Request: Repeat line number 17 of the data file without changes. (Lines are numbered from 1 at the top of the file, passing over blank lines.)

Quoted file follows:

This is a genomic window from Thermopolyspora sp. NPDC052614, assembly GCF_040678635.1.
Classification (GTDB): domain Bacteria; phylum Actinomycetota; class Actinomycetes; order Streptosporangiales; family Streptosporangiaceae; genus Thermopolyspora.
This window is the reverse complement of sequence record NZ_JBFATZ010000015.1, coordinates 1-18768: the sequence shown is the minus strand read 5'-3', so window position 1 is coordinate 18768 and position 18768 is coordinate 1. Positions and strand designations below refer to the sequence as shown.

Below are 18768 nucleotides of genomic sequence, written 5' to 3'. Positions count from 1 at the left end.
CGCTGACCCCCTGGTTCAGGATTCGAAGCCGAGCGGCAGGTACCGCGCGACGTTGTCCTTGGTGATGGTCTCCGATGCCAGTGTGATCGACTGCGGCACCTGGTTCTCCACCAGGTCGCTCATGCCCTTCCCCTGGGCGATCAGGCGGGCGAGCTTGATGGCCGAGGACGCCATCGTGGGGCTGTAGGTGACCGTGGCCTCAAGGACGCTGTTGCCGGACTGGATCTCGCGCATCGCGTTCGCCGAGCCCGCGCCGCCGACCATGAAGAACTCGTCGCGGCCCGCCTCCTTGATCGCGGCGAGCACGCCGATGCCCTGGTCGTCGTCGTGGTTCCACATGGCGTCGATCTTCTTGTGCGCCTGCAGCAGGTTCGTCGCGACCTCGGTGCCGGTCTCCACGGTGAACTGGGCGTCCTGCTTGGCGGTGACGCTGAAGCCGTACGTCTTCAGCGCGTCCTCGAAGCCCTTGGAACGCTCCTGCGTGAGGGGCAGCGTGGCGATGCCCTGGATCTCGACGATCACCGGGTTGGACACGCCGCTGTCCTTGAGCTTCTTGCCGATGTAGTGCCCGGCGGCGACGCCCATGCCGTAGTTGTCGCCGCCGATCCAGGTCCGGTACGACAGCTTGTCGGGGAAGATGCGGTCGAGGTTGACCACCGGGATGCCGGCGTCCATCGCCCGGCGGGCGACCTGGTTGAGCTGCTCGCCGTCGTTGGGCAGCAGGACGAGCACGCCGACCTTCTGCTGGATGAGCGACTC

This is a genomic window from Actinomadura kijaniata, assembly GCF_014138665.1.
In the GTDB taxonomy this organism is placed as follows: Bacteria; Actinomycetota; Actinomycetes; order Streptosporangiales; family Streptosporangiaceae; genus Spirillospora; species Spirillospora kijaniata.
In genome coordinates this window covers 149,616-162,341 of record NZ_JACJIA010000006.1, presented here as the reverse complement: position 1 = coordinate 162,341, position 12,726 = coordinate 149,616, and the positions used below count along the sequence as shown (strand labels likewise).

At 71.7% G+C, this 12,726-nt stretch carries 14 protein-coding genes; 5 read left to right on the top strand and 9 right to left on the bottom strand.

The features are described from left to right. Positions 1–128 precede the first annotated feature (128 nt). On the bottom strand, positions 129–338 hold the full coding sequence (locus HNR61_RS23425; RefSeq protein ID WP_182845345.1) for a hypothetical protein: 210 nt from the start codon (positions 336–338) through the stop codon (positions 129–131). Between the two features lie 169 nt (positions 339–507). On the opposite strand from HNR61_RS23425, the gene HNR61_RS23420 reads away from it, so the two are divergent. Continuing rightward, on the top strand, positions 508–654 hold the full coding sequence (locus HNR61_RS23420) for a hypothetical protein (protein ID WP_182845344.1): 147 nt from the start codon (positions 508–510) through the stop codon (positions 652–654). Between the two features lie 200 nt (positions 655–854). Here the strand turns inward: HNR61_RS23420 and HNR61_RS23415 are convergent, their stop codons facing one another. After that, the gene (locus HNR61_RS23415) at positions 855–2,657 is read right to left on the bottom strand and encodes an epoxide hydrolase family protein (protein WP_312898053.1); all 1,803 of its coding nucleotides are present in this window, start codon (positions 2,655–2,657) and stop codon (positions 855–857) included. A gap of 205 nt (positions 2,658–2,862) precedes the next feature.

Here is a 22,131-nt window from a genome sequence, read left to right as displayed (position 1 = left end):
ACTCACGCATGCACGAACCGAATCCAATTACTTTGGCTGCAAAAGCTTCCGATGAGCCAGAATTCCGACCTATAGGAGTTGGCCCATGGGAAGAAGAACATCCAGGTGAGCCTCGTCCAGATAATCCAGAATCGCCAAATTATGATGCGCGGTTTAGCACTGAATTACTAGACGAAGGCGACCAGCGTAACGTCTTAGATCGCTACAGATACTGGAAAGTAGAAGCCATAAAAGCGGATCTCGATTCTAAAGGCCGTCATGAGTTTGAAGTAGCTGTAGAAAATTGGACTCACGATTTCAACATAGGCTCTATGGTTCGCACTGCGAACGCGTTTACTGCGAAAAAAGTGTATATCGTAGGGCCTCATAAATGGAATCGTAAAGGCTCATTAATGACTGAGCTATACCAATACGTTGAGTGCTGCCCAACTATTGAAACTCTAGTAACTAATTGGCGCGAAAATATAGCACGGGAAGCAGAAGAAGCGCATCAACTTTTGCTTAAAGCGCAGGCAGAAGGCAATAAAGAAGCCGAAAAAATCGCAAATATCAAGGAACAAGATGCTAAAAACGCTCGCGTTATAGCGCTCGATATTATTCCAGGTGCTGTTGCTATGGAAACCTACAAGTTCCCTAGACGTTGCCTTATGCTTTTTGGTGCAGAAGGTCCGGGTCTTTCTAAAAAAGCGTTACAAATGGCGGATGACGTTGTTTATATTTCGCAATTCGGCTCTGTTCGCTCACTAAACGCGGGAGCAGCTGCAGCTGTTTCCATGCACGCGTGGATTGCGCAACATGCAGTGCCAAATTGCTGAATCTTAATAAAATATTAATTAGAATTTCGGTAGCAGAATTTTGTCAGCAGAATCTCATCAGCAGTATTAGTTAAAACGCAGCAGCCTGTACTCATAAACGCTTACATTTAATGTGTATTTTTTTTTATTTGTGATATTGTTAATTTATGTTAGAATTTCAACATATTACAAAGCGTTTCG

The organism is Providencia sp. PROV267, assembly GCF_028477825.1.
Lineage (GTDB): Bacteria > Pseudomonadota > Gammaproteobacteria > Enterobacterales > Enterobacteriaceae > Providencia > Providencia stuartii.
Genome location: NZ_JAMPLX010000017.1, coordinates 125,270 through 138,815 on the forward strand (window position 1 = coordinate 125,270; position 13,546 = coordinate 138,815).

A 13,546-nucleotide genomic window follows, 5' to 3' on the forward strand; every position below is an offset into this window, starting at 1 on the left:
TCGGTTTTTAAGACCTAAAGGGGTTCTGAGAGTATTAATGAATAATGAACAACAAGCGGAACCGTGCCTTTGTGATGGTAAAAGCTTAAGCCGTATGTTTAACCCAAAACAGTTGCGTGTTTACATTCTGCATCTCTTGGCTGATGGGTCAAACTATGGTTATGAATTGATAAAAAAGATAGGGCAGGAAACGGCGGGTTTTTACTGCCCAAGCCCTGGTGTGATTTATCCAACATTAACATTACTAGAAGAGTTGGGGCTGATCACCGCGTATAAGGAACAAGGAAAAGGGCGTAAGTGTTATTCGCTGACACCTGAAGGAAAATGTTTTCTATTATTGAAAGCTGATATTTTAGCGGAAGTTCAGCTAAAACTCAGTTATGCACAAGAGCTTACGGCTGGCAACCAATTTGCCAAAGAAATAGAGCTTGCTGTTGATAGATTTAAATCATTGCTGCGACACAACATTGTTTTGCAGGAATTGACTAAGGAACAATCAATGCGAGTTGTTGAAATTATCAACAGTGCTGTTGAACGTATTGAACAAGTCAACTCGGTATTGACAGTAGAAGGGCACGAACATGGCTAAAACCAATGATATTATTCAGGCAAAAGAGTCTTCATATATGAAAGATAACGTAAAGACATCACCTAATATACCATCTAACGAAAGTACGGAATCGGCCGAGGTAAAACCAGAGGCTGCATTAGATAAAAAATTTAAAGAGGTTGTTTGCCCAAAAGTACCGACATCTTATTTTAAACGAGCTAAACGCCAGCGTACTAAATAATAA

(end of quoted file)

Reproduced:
TCGGTTTTTAAGACCTAAAGGGGTTCTGAGAGTATTAATGAATAATGAACAACAAGCGGAACCGTGCCTTTGTGATGGTAAAAGCTTAAGCCGTATGTTTAACCCAAAACAGTTGCGTGTTTACATTCTGCATCTCTTGGCTGATGGGTCAAACTATGGTTATGAATTGATAAAAAAGATAGGGCAGGAAACGGCGGGTTTTTACTGCCCAAGCCCTGGTGTGATTTATCCAACATTAACATTACTAGAAGAGTTGGGGCTGATCACCGCGTATAAGGAACAAGGAAAAGGGCGTAAGTGTTATTCGCTGACACCTGAAGGAAAATGTTTTCTATTATTGAAAGCTGATATTTTAGCGGAAGTTCAGCTAAAACTCAGTTATGCACAAGAGCTTACGGCTGGCAACCAATTTGCCAAAGAAATAGAGCTTGCTGTTGATAGATTTAAATCATTGCTGCGACACAACATTGTTTTGCAGGAATTGACTAAGGAACAATCAATGCGAGTTGTTGAAATTATCAACAGTGCTGTTGAACGTATTGAACAAGTCAACTCGGTATTGACAGTAGAAGGGCACGAACATGGCTAAAACCAATGATATTATTCAGGCAAAAGAGTCTTCATATATGAAAGATAACGTAAAGACATCACCTAATATACCATCTAACGAAAGTACGGAATCGGCCGAGGTAAAACCAGAGGCTGCATTAGATAAAAAATTTAAAGAGGTTGTTTGCCCAAAAGTACCGACATCTTATTTTAAACGAGCTAAACGCCAGCGTACTAAATAATAA